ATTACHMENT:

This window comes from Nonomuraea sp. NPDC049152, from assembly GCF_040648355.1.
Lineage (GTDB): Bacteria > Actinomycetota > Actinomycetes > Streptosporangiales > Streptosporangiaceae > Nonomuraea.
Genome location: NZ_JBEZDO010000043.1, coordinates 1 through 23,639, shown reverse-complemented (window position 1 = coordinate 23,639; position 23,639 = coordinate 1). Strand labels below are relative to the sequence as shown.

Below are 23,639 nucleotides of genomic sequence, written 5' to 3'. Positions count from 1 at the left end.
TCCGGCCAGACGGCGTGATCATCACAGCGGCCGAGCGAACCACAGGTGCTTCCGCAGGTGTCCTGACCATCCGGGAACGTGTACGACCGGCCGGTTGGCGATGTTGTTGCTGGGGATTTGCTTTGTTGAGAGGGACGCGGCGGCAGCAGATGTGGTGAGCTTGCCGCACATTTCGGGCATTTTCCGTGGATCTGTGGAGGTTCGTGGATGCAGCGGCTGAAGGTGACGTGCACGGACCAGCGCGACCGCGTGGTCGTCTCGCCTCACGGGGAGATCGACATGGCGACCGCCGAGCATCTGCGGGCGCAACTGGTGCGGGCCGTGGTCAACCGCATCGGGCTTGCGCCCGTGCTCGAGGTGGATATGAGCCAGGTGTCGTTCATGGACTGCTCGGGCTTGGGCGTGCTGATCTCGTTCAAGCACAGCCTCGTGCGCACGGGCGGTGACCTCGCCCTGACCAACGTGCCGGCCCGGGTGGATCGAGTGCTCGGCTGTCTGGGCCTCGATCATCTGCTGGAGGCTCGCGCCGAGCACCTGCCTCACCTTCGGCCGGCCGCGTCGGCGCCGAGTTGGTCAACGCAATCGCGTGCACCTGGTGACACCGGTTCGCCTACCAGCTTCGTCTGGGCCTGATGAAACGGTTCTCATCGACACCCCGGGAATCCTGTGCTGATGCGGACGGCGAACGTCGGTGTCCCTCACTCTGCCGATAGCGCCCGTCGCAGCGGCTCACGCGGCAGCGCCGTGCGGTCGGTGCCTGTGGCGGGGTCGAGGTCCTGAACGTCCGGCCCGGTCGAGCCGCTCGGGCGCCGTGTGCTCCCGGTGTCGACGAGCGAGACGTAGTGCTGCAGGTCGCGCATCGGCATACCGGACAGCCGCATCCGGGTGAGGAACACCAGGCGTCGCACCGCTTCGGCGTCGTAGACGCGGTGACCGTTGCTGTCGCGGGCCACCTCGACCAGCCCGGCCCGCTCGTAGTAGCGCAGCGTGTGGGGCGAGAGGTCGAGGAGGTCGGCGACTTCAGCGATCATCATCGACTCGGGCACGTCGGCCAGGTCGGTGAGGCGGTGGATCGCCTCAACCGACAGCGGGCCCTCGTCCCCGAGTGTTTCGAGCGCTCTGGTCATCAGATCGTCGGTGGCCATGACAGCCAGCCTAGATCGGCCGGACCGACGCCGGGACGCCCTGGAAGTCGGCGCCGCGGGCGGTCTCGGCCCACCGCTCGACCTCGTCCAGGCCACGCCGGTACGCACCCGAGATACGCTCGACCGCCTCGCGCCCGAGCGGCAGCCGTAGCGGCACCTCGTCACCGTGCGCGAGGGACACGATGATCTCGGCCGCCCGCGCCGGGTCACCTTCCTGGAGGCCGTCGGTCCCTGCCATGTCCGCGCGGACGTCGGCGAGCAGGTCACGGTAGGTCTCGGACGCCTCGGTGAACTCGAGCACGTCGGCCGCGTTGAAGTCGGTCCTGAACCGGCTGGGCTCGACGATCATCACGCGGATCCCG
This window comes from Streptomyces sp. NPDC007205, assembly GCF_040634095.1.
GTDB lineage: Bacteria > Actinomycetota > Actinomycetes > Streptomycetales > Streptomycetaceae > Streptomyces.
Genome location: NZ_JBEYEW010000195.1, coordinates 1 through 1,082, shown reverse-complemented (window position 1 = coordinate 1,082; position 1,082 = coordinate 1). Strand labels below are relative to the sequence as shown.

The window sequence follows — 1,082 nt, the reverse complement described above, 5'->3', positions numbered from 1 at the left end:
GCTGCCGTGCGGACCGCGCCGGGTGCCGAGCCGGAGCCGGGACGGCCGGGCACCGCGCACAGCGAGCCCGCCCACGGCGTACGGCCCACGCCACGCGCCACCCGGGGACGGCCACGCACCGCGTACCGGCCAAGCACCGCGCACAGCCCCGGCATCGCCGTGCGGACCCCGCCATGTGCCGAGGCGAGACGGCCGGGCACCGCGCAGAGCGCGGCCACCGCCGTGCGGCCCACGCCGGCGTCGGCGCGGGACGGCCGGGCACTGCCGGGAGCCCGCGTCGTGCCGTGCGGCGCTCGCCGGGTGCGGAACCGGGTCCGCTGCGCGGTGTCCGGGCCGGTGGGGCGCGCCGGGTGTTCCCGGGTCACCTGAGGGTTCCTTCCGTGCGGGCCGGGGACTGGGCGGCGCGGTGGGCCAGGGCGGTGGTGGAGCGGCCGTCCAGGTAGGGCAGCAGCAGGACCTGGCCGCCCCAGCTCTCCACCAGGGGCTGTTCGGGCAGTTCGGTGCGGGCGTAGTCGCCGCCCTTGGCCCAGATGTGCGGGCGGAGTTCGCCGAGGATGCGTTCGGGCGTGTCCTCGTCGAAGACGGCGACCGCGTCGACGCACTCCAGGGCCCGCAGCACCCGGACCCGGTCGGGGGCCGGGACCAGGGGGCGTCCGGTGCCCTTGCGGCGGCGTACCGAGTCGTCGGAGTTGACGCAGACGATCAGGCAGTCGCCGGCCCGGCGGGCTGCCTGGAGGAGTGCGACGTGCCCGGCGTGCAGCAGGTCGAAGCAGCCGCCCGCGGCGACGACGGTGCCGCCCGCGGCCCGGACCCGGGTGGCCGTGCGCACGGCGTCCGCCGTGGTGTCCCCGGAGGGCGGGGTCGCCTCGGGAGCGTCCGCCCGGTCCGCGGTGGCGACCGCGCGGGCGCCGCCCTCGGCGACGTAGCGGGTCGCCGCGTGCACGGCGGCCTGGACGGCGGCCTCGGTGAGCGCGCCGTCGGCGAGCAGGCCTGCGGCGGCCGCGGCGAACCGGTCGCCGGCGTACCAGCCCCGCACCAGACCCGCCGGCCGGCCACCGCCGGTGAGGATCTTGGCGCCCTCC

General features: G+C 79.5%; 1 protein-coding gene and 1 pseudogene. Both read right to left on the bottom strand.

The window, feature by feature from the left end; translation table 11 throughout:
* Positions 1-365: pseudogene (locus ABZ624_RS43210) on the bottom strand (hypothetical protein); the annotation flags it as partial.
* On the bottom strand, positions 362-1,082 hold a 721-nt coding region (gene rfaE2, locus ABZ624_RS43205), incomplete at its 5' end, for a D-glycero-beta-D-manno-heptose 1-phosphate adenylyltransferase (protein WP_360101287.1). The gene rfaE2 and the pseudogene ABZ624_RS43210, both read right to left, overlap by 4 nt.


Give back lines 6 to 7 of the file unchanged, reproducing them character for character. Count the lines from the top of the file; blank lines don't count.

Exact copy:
This window comes from Streptomyces sp. NPDC007205, assembly GCF_040634095.1.
GTDB lineage: Bacteria > Actinomycetota > Actinomycetes > Streptomycetales > Streptomycetaceae > Streptomyces.